The microenvironment of diabetic retinopathy supports lymphatic neovascularization
Proliferative diabetic retinopathy is a major sight-threatening diabetic complication. Nearly all patients with type I diabetes and over 60% of patients with type II diabetes develop retinopathy after 20 years of diabetes, despite metabolic control.
Proliferative diabetic retinopathy comes into existence through the process of pathological angiogenesis, when endothelial cells of the retinal vasculature invade their surroundings and project into the vitreous, the gel substance present inside the eye. The new vessels are fragile and leaky, which leads to vitreous haemorrhage and a fibrotic response that will eventually pull the retina causing retinal detachment and subsequent vision loss. When these vessels develop, diabetic patients are directed to vitreoretinal surgery whereby the newly formed pathological fibrovascular tissue is excised.
– Given the fact that current diabetic mouse models do not fully recapitulate this human diabetic eye complication, our research group set out to utilize these excised neo(fibro)vascular tissues for the in-depth characterization of the disease pathophysiology, tells researcher Erika Gucciardo from the University of Helsinki.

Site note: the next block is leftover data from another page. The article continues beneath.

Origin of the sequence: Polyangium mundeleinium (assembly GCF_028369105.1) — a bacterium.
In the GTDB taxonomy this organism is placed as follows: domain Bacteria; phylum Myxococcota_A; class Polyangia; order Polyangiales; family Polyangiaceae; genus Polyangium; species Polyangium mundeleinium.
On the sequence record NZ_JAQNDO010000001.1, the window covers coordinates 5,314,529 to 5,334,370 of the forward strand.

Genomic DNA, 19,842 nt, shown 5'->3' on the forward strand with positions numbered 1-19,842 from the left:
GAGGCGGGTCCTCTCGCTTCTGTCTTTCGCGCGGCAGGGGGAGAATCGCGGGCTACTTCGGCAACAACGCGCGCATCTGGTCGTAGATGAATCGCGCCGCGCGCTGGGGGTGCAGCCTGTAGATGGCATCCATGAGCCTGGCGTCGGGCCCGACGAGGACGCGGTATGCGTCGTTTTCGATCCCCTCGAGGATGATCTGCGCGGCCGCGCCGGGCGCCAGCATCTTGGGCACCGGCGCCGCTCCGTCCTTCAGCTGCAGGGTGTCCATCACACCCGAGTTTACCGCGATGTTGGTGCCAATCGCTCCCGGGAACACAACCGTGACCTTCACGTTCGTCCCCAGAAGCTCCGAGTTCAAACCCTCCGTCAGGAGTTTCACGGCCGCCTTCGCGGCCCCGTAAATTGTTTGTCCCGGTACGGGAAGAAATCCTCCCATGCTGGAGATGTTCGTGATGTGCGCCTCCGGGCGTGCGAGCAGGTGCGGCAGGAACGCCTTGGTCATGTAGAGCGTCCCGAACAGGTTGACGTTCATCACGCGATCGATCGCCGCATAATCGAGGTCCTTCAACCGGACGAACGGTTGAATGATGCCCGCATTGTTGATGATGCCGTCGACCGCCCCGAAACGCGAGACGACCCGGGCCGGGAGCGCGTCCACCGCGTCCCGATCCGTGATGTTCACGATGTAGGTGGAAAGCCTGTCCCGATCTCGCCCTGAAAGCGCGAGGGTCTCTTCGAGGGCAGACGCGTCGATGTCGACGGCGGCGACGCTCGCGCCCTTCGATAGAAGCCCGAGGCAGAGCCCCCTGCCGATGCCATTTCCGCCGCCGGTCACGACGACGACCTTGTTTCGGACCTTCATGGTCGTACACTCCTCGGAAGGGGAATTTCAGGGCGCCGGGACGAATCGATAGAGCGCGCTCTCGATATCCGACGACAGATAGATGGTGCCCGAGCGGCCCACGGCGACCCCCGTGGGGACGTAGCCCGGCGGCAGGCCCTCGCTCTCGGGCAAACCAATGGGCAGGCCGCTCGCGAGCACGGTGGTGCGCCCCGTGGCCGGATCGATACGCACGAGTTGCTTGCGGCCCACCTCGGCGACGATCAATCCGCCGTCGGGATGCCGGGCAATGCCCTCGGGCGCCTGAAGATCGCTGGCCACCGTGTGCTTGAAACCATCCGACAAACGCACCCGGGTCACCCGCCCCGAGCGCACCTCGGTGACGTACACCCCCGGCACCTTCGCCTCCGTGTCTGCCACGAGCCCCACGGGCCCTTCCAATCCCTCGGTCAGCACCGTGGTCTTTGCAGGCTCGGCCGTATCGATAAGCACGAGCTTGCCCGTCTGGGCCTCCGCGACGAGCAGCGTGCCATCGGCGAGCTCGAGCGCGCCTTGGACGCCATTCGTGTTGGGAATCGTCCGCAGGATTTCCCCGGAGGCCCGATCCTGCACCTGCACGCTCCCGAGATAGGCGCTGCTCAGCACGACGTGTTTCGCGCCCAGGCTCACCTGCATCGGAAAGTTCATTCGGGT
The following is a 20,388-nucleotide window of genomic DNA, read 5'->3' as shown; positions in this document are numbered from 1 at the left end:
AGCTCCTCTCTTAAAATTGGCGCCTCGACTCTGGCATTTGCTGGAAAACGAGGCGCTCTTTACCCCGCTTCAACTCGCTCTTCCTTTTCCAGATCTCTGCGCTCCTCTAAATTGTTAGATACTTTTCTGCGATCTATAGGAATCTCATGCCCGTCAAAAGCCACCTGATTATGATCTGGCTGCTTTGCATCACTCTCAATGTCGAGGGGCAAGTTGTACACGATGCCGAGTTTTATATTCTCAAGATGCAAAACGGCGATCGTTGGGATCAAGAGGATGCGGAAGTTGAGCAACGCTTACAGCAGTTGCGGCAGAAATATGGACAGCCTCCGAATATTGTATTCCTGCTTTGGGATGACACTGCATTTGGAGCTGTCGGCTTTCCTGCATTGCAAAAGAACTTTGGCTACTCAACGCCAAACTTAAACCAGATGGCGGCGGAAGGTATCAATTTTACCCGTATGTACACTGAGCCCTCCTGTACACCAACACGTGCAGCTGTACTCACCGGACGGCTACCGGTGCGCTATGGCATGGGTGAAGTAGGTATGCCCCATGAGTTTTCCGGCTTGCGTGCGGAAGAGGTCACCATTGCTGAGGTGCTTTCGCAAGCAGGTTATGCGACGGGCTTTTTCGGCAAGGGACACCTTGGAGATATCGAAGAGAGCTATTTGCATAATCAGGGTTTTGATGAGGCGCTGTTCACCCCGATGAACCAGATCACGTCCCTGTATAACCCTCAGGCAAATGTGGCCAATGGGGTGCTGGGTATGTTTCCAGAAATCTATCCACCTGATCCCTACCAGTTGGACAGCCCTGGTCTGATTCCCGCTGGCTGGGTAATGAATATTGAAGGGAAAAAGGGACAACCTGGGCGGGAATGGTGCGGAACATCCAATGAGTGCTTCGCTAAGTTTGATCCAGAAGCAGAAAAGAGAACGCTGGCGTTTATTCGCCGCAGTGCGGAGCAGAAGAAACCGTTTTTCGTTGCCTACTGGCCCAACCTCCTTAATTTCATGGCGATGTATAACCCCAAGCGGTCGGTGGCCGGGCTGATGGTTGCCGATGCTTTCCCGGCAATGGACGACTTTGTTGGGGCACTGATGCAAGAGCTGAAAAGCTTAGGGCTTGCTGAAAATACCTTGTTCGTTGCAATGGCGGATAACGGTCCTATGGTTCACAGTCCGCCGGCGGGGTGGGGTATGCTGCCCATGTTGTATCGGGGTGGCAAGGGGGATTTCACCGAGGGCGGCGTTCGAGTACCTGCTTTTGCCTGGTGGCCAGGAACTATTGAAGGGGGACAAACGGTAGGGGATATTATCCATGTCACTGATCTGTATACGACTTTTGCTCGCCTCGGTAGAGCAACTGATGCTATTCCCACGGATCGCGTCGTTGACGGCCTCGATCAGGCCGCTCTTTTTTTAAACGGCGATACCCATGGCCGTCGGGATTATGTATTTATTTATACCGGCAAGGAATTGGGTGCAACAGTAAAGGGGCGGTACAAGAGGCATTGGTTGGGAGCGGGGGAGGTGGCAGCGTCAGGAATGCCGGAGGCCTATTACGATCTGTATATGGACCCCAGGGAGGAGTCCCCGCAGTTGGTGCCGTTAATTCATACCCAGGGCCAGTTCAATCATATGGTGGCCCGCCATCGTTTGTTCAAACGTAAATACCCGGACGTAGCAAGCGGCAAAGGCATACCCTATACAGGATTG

One major question the group had was to understand the nature of these vessels.
– Chronic tissue inflammation is present in proliferative diabetic retinopathy and we know it is connected with lymphangiogenesis. Therefore we asked whether proliferative diabetic retinopathy involves the growth or differentiation of new lymphatic vessels, Gucciardo explains.
The researchers found, indeed, expression of lymphatic markers in the PDR tissues.
– It is increasingly clear that studying the microenvironment is of fundamental importance to understand the mechanisms of a disease. The close collaboration between clinics and research laboratory opened such avenue, says Research Director Kaisa Lehti, Karolinska Institutet and University of Helsinki.
Vitreous samples were collected peri-operatively and used to understand the contribution of the diabetic intraocular microenvironment to the lymphatic endothelial involvement. The researchers found that indeed vitreous samples with increasing concentration of major lymphangiogenic growth factor VEGFC supported the lymphatic endothelial identity and corresponded to fibrovascular tissues with lymphatic marker expression.
The functionality of these vessels in PDR pathogenesis remains to be investigated. – It will be interesting to know whether these lymphatic vessels develop coincidentally with abnormal blood vessels or only later upon PDR progression and whether they are detrimental or beneficial, e.g towards fluid removal and inflammatory cells trafficking, Gucciardo says.
All together these discoveries bring a new concept to diabetic microvascular complications and can lead to novel treatment approaches.
– In the future, therapeutic strategies targeting both lymphangiogenesis and angiogenesis may represent promising approaches for treating ischemia and inflammation-associated posterior segment retinal diseases, states ophthalmic surgeon, Dr. Sirpa Loukovaara from Helsinki University Hospital.
Dr. Erika Gucciardo
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